District aims to provide healthy alternatives to “empty calories”

CUSD standards aim to eliminate unhealthy options and add nutritious foods to cafeterias around the district.

Soda, sport drinks, and other sugary drinks are known to be called “empty calories”. But other popular food dishes like pizza, ice cream, cookies and french fries also fit into the category of empty calories. Teenagers are bombarded by fast food restaurants, schools and grocery stores’ advertising these extra calories. This epidemic is leading to an increase of childhood obesity.

Empty calories are solid fats and/or added sugars. Solid fats are found in food like
fried chicken that has been deep fried in shortening or pastries that are filled with high amounts of saturated and trans fat.  Regular sodas even diet sodas are added sugars along with candy. Most children and teens consume empty calories as a main part of their diet.

According to the Centers for Disease and Protection, empty calories…contribute to 40 percent of daily calories for children and adolescents aged 2–18 years, affecting the overall quality of their diets.

With empty calories being a big impact on a child’s diet, it increases the risk of childhood obesity. The lack of exercise and eating more calories than burned off lead to weight gain.

The 2010 Dietary Guidelines for Americans recommend that kids and adults intake no more “empty calories” than between 8 percent and 19 percent of their daily calorie maximum. But it is impossible to achieve this maximum when teenagers are surrounded by empty calorie sources.

Sources of empty calories are prevalent in many schools, grocery stores, and fast food restaurants. According to Food Product Design, children’s consumption of empty calories amounted to approximately one third of their average intake at each location–stores, schools, and fast food restaurants.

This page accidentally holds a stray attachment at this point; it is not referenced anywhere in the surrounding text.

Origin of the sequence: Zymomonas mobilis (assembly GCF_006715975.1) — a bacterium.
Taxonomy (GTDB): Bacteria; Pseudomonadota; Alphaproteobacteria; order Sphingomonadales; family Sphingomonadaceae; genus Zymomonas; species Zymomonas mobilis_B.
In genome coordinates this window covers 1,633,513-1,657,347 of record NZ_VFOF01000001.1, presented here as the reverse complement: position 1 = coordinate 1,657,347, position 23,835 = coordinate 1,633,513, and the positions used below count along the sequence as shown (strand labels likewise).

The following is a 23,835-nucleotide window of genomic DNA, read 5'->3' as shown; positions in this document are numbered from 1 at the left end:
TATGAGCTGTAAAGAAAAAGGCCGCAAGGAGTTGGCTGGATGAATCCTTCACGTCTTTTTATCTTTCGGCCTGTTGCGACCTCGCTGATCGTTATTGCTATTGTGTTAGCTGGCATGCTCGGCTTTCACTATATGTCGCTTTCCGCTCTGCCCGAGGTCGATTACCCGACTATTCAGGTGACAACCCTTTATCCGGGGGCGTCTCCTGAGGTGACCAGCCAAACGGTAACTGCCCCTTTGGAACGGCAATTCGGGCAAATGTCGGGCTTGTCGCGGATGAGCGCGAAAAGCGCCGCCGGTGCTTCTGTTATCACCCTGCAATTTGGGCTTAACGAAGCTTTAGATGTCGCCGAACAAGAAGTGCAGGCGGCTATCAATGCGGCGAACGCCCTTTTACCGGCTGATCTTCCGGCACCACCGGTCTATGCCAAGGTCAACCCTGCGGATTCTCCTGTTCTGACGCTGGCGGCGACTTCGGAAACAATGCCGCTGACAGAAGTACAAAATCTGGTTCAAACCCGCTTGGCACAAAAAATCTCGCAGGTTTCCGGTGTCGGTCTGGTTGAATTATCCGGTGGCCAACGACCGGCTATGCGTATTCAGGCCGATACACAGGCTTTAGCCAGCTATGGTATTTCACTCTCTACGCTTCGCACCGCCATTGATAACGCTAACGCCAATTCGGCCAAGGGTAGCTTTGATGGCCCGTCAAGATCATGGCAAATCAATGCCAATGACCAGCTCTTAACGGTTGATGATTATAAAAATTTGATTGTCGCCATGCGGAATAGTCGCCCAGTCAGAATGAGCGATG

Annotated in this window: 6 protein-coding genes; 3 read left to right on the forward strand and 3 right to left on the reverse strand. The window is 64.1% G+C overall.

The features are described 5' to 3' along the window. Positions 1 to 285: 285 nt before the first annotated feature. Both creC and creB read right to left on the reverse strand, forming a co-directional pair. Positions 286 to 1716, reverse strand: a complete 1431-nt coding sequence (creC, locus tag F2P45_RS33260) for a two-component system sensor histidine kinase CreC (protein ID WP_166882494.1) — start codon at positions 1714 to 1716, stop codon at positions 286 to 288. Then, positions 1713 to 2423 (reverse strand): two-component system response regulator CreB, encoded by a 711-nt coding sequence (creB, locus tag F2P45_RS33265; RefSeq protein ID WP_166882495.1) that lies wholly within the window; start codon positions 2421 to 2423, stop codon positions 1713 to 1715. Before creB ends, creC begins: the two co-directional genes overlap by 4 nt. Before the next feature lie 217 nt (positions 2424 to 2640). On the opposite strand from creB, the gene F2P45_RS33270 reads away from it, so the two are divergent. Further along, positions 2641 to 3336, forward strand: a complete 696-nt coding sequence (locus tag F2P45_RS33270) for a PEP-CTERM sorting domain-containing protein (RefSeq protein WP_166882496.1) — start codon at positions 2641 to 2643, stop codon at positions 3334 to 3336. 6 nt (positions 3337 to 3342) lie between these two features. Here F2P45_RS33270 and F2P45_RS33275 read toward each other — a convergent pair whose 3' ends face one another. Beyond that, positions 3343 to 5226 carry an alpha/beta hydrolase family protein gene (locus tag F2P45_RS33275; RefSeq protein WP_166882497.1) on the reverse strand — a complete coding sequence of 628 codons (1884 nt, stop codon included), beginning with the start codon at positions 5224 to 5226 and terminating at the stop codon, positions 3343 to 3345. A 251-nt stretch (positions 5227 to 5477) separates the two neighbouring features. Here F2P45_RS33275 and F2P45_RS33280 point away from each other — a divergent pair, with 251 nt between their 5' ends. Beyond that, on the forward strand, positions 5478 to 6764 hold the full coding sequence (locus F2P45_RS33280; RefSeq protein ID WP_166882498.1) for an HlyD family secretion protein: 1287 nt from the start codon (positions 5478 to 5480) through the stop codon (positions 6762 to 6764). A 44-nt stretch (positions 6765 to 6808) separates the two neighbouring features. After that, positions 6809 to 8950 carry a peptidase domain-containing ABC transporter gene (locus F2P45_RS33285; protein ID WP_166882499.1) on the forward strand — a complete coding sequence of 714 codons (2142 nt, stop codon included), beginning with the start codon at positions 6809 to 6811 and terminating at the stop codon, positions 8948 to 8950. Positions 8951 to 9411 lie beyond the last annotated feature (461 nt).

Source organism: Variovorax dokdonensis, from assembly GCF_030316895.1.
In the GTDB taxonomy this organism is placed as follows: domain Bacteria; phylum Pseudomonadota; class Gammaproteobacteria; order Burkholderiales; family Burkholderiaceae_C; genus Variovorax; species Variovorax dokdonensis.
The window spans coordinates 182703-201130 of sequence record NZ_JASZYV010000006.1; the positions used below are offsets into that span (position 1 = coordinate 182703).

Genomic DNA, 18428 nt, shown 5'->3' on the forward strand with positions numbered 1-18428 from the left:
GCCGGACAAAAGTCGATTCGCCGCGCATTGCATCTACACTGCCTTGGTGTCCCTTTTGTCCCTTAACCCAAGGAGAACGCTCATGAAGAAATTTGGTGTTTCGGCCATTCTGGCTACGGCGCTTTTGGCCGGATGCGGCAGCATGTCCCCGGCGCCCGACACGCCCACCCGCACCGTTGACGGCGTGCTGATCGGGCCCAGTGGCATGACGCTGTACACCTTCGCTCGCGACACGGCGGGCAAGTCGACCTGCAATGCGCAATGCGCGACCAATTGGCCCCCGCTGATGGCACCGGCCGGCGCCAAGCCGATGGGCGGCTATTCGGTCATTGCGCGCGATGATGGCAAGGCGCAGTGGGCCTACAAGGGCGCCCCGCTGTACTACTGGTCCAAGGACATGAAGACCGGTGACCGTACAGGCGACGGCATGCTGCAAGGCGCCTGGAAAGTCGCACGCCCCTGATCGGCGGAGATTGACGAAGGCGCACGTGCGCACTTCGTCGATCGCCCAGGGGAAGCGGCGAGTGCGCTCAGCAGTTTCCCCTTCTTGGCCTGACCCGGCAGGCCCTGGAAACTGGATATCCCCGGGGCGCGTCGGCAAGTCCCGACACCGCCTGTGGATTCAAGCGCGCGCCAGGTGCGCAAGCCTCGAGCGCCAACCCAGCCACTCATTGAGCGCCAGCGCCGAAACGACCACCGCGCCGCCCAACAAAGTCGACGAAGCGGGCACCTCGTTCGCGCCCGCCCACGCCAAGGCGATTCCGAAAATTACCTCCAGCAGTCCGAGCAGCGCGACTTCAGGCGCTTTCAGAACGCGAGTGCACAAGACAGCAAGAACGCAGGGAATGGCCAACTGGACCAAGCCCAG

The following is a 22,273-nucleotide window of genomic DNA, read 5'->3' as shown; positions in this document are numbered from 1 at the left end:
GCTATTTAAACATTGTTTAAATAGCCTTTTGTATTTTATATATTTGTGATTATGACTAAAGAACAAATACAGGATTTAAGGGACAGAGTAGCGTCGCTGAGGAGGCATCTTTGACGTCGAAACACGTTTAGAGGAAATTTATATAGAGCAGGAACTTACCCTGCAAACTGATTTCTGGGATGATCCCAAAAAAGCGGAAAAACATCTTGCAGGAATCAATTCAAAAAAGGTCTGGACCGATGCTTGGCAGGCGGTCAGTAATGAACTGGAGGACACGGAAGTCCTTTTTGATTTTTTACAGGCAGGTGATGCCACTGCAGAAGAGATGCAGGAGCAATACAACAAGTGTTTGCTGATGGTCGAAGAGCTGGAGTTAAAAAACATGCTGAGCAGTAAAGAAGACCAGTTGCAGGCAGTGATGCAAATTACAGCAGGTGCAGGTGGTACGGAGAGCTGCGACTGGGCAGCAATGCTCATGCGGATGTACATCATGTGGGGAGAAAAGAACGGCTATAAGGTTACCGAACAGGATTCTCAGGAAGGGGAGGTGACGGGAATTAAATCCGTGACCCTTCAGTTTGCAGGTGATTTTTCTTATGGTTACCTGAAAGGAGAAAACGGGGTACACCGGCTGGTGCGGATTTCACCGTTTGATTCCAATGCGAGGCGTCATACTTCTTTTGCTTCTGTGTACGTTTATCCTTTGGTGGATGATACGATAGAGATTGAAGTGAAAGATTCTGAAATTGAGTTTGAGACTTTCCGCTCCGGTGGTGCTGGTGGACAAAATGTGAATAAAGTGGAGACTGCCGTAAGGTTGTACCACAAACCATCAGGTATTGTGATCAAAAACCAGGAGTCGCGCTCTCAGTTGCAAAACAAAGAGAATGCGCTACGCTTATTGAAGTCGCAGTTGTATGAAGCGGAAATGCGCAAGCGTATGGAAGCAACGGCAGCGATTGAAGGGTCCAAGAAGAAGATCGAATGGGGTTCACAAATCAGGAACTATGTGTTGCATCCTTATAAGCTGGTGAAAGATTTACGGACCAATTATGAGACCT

In Perry’s own cafeteria, administration have eliminated empty calories from food choices. “Our cafeteria has changed over the years, their nutritional requirements meet new requirements. You notice they don’t sell regular sodas and other stuff like that,” said principal Dan Serrano.

CUSD has changed their food requirements to provide healthier and safer food to all
ages. The district has developed a wellness policy to focus on improving health and preventing childhood obesity.

Sophomore Kelli Ferre’ said, “It is great that they got rid of soda because I think it is really unhealthy.”

There are many food choices that are still delicious but don’t have empty calories. For
example, low fat cheese, unsweetened applesauce, baked chicken breast without
skin, are all healthy and tasty.

Switching daily foods with empty calories to healthier, more nutrient dense foods will
provide a balanced weight and stable lifestyle.